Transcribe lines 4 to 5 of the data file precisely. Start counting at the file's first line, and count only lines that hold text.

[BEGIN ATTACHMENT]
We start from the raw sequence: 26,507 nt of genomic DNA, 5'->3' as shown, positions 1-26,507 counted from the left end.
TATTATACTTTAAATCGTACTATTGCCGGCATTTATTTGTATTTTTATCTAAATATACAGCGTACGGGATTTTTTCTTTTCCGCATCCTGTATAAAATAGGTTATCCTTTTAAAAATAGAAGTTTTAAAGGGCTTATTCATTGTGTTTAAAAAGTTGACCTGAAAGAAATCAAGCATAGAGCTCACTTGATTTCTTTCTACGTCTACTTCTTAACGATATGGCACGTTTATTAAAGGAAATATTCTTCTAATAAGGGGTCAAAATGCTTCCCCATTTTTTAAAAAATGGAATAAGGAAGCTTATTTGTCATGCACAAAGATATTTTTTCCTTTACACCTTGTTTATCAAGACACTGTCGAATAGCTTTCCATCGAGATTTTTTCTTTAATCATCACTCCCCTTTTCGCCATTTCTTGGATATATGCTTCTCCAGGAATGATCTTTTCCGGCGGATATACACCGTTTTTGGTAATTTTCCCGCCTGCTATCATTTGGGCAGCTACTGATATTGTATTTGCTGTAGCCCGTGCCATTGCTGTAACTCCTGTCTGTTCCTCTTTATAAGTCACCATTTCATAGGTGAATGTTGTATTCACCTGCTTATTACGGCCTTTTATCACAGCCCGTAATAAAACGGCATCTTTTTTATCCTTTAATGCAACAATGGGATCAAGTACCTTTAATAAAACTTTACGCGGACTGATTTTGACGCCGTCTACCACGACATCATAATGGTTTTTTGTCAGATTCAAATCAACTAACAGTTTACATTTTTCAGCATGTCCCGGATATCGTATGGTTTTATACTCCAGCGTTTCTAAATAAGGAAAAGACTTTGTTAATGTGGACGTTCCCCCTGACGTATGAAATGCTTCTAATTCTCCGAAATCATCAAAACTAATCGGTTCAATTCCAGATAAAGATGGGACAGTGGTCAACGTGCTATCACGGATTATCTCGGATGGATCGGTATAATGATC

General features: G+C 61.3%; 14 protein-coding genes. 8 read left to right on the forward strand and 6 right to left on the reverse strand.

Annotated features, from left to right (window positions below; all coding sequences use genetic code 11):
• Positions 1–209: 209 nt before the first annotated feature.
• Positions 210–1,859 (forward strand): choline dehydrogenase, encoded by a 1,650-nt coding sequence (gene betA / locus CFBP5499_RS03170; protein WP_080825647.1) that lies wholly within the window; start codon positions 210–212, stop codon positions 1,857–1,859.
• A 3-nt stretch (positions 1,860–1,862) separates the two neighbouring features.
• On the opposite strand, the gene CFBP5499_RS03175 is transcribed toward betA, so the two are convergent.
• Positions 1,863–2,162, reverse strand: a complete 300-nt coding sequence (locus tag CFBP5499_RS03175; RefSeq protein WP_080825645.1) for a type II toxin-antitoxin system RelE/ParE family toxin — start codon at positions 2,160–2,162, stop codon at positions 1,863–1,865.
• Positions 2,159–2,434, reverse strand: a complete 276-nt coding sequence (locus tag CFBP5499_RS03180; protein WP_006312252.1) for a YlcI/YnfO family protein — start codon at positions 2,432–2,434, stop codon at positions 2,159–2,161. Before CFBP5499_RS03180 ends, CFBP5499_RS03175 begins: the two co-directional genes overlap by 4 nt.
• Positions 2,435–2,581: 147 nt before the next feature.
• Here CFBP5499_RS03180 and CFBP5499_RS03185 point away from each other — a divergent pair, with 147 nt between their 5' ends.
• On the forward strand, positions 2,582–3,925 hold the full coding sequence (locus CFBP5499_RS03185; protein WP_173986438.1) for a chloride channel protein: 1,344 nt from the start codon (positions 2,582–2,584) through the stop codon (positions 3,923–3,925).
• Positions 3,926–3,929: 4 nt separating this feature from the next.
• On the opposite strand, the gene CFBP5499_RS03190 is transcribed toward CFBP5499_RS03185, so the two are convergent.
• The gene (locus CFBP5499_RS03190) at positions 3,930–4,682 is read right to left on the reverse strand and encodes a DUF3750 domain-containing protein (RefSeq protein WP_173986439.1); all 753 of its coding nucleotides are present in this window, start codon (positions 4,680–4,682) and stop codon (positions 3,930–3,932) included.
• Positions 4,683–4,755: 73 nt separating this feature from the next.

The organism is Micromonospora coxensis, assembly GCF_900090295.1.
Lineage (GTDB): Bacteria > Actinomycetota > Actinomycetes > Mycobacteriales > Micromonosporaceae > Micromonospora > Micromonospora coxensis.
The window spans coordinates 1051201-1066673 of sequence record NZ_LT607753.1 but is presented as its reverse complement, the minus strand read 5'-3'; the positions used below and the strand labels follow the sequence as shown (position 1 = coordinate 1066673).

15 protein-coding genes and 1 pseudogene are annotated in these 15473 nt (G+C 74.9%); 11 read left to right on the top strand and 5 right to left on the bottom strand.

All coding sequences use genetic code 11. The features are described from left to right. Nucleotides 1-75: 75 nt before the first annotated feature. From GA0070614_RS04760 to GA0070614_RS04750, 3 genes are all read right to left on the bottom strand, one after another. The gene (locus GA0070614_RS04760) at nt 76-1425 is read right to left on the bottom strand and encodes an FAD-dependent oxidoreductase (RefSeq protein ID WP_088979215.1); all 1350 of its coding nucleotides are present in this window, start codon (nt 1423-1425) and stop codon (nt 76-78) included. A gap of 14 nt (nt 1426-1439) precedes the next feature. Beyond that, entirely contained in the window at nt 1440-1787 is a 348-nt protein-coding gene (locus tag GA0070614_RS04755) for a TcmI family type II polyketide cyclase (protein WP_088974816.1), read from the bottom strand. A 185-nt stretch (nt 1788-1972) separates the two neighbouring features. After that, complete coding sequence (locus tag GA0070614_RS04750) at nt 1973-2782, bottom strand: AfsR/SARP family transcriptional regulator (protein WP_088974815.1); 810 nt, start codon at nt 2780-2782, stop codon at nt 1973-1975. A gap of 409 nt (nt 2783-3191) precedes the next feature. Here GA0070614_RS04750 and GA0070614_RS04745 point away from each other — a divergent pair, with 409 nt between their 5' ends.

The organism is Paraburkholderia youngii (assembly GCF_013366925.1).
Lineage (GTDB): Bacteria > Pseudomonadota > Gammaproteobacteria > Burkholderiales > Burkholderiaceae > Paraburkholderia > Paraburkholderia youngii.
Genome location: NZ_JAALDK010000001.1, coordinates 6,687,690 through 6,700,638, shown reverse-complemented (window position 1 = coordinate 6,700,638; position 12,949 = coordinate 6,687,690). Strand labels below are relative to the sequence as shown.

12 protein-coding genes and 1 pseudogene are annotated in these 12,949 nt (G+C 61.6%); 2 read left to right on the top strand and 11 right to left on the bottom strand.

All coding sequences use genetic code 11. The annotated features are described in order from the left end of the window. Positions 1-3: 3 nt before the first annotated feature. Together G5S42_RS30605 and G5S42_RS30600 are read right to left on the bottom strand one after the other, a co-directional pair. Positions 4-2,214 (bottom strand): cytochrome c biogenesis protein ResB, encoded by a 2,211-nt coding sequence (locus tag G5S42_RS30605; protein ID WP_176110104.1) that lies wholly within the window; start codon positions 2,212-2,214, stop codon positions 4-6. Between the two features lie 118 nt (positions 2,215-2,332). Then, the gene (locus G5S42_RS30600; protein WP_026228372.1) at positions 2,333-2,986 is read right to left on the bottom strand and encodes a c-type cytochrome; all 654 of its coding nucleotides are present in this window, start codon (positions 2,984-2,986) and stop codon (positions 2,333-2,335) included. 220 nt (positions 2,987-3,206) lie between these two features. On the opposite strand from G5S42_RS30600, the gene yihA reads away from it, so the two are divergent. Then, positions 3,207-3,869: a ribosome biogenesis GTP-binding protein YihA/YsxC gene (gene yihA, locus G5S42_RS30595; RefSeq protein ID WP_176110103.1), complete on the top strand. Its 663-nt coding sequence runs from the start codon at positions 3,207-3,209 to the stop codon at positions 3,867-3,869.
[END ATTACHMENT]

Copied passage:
Annotated features, from left to right (window positions below; all coding sequences use genetic code 11):
• Positions 1–209: 209 nt before the first annotated feature.